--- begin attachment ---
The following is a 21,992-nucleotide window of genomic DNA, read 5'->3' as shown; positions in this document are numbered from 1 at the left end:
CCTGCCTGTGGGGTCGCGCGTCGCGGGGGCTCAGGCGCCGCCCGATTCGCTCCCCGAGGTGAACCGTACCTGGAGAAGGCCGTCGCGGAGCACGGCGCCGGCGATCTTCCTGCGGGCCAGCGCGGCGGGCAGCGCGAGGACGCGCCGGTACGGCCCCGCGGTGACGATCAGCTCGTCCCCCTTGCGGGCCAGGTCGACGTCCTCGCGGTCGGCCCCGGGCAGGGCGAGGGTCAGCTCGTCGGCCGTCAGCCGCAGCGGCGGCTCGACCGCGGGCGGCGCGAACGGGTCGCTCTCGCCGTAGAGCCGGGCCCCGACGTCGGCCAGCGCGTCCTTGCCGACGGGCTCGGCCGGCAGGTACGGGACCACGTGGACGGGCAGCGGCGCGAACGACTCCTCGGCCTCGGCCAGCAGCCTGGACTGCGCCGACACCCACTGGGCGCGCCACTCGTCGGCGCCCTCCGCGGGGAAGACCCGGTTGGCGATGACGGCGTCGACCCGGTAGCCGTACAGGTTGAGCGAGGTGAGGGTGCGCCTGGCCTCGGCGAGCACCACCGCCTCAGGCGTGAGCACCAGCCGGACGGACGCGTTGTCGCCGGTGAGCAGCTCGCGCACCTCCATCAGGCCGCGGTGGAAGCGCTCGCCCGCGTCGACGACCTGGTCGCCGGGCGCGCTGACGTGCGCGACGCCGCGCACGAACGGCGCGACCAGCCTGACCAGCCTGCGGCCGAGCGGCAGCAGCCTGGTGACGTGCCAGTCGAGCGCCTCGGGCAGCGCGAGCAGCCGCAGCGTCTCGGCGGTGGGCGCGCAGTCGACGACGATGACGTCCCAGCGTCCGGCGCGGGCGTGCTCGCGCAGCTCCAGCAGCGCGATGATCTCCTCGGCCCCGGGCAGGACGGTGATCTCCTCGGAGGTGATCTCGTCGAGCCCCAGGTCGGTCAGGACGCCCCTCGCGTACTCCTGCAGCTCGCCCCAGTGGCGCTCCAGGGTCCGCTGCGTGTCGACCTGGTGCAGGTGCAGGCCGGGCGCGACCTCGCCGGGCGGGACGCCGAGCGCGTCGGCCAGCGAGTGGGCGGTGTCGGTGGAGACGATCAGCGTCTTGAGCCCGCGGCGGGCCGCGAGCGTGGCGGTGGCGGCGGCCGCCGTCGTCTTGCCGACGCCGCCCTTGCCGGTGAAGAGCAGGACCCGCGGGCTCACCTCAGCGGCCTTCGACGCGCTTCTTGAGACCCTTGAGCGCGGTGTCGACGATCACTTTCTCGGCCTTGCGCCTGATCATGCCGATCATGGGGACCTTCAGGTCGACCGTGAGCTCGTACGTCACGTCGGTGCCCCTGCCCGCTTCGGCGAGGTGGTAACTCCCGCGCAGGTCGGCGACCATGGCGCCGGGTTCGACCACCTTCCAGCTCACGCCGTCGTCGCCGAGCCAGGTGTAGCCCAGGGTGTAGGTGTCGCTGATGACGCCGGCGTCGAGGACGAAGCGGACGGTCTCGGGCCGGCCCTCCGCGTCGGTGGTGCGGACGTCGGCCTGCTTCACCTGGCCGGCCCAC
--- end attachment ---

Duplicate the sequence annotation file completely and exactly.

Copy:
The following is a 21,992-nucleotide window of genomic DNA, read 5'->3' as shown; positions in this document are numbered from 1 at the left end:
CCTGCCTGTGGGGTCGCGCGTCGCGGGGGCTCAGGCGCCGCCCGATTCGCTCCCCGAGGTGAACCGTACCTGGAGAAGGCCGTCGCGGAGCACGGCGCCGGCGATCTTCCTGCGGGCCAGCGCGGCGGGCAGCGCGAGGACGCGCCGGTACGGCCCCGCGGTGACGATCAGCTCGTCCCCCTTGCGGGCCAGGTCGACGTCCTCGCGGTCGGCCCCGGGCAGGGCGAGGGTCAGCTCGTCGGCCGTCAGCCGCAGCGGCGGCTCGACCGCGGGCGGCGCGAACGGGTCGCTCTCGCCGTAGAGCCGGGCCCCGACGTCGGCCAGCGCGTCCTTGCCGACGGGCTCGGCCGGCAGGTACGGGACCACGTGGACGGGCAGCGGCGCGAACGACTCCTCGGCCTCGGCCAGCAGCCTGGACTGCGCCGACACCCACTGGGCGCGCCACTCGTCGGCGCCCTCCGCGGGGAAGACCCGGTTGGCGATGACGGCGTCGACCCGGTAGCCGTACAGGTTGAGCGAGGTGAGGGTGCGCCTGGCCTCGGCGAGCACCACCGCCTCAGGCGTGAGCACCAGCCGGACGGACGCGTTGTCGCCGGTGAGCAGCTCGCGCACCTCCATCAGGCCGCGGTGGAAGCGCTCGCCCGCGTCGACGACCTGGTCGCCGGGCGCGCTGACGTGCGCGACGCCGCGCACGAACGGCGCGACCAGCCTGACCAGCCTGCGGCCGAGCGGCAGCAGCCTGGTGACGTGCCAGTCGAGCGCCTCGGGCAGCGCGAGCAGCCGCAGCGTCTCGGCGGTGGGCGCGCAGTCGACGACGATGACGTCCCAGCGTCCGGCGCGGGCGTGCTCGCGCAGCTCCAGCAGCGCGATGATCTCCTCGGCCCCGGGCAGGACGGTGATCTCCTCGGAGGTGATCTCGTCGAGCCCCAGGTCGGTCAGGACGCCCCTCGCGTACTCCTGCAGCTCGCCCCAGTGGCGCTCCAGGGTCCGCTGCGTGTCGACCTGGTGCAGGTGCAGGCCGGGCGCGACCTCGCCGGGCGGGACGCCGAGCGCGTCGGCCAGCGAGTGGGCGGTGTCGGTGGAGACGATCAGCGTCTTGAGCCCGCGGCGGGCCGCGAGCGTGGCGGTGGCGGCGGCCGCCGTCGTCTTGCCGACGCCGCCCTTGCCGGTGAAGAGCAGGACCCGCGGGCTCACCTCAGCGGCCTTCGACGCGCTTCTTGAGACCCTTGAGCGCGGTGTCGACGATCACTTTCTCGGCCTTGCGCCTGATCATGCCGATCATGGGGACCTTCAGGTCGACCGTGAGCTCGTACGTCACGTCGGTGCCCCTGCCCGCTTCGGCGAGGTGGTAACTCCCGCGCAGGTCGGCGACCATGGCGCCGGGTTCGACCACCTTCCAGCTCACGCCGTCGTCGCCGAGCCAGGTGTAGCCCAGGGTGTAGGTGTCGCTGATGACGCCGGCGTCGAGGACGAAGCGGACGGTCTCGGGCCGGCCCTCCGCGTCGGTGGTGCGGACGTCGGCCTGCTTCACCTGGCCGGCCCAC